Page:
Place Your Students on the Direct Path to College- and Career-Readiness

Library Resources | August 25, 2016

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A high school diploma is a great indicator that your students are ready for the next part of their college or career journeys, right? Not quite.

A high school diploma is a great indicator that your students are ready for the next part of their educational or career journeys, right? Not quite. The problem is that many students aren’t graduating high school with the skills needed for success at the next level. Instead, students are “meandering toward graduation,” and are unprepared for both college and a career, according to an analysis of transcripts from the High School Longitudinal Study published by the Education Trust.

Consider two statistics from the Education Trust analysis:

  • A mere 8 percent of high school graduates completed a full college- and career-prep curriculum; and
  • Nearly 50 percent of high school graduates did not complete either a college- or career-preparation curriculum.

The good news is that students can improve their college and career readiness skills and get on a more direct path to success. With the new school year imminent, it’s time to start on the right foot and help students stop meandering and get onto a more focused and direct path to success.

So, what can you do as a high school administrator or educator to help your students be successful in college, career and beyond? You can encourage them to explore careers in which they might be interested and to build academic knowledge through skill-building exercises that support those career choices. This will give them knowledge about what is required for their chosen career paths and keep them on track academically to achieve the needed basic skills whether they are college- or career-bound.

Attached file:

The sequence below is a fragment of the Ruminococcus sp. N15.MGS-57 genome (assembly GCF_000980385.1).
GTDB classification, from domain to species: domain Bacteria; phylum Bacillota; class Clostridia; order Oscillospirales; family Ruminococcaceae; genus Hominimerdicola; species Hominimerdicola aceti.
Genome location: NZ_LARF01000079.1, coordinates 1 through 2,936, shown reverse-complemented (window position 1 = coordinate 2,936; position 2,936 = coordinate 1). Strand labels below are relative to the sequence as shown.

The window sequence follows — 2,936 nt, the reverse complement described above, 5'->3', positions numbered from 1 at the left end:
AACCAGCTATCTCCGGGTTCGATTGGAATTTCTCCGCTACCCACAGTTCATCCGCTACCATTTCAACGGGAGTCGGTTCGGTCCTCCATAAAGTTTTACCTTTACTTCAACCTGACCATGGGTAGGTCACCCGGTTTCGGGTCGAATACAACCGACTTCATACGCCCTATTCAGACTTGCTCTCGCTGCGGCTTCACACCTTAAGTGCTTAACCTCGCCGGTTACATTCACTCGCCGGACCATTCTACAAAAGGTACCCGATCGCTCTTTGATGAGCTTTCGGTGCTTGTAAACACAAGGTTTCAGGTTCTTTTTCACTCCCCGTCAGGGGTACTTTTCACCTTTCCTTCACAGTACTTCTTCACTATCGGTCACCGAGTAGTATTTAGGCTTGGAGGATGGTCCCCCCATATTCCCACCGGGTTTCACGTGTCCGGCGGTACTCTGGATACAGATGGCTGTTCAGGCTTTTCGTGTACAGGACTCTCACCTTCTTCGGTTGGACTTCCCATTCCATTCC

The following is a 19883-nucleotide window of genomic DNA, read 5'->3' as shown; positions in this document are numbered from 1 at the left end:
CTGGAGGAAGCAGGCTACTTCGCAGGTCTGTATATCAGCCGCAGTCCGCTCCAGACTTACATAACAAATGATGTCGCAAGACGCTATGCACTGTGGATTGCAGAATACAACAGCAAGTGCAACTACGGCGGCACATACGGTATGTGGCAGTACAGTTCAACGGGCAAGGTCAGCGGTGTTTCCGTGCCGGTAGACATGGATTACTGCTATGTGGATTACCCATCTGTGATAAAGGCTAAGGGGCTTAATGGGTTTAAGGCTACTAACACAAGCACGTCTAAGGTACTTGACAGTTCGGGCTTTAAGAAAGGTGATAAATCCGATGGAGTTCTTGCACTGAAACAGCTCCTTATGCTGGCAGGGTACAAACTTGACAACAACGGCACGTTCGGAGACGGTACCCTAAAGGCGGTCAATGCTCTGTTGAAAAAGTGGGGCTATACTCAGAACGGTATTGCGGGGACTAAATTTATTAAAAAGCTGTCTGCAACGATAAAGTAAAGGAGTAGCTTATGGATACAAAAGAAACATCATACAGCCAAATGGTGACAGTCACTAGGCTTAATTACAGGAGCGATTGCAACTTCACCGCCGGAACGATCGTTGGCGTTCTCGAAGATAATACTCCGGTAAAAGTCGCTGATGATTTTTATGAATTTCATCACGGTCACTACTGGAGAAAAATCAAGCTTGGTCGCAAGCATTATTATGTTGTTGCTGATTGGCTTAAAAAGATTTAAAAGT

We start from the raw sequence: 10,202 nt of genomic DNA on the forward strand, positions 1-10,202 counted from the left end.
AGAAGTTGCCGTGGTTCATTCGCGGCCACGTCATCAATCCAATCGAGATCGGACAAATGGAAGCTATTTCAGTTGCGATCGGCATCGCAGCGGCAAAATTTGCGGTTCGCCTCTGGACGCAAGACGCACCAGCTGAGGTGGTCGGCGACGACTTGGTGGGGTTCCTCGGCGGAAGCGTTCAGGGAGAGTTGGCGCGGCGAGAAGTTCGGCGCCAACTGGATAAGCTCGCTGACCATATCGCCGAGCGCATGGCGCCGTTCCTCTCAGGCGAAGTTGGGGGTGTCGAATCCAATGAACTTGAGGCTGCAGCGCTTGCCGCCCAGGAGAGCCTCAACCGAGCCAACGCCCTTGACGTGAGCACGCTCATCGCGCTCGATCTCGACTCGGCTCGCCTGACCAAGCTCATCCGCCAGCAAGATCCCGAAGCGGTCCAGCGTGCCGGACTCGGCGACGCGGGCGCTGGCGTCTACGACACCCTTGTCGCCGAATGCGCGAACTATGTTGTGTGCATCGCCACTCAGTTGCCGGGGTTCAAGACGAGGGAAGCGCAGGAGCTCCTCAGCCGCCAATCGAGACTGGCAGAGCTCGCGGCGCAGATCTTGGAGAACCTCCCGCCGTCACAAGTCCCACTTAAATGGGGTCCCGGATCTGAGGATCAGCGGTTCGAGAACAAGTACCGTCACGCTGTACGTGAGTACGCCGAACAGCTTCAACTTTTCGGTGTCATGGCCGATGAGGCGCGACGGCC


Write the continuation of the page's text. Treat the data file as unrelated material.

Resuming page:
Delve into online learning platforms, such as PrepSTEP™ for High Schools, to see how they can help supplement your schools’ efforts to improve student readiness for college and career. Direct paths to college and career success are all about learning in the classroom and taking advantage of supplemental resources outside the classroom to reinforce knowledge and skills. Students can make a major difference in their preparedness in just an hour or two after school and on the weekends supplementing their regular schoolwork with online resources that can be accessed anytime. Look for a variety of resources offering realistic practice, guided tutorials, e-books, and flashcards to build skills in math, science and English language arts.

Are you trying to get students ready for a standardized test? They will need to have practice tests and tutorials for the SAT®, ACT®, and AP® exams. In order to get a glimpse at potential career paths and build needed workplace skills, students should explore facts on different careers and take courses to build workplace skills such as time management and email etiquette. They should also, according to the Education Trust’s study, work to master a combination of “academic content knowledge, cognitive strategies, learning skills, and specialized content knowledge.”

Each student’s journey is different, and there is something for everyone to help them prepare for success in their specific paths to college and career after high school.

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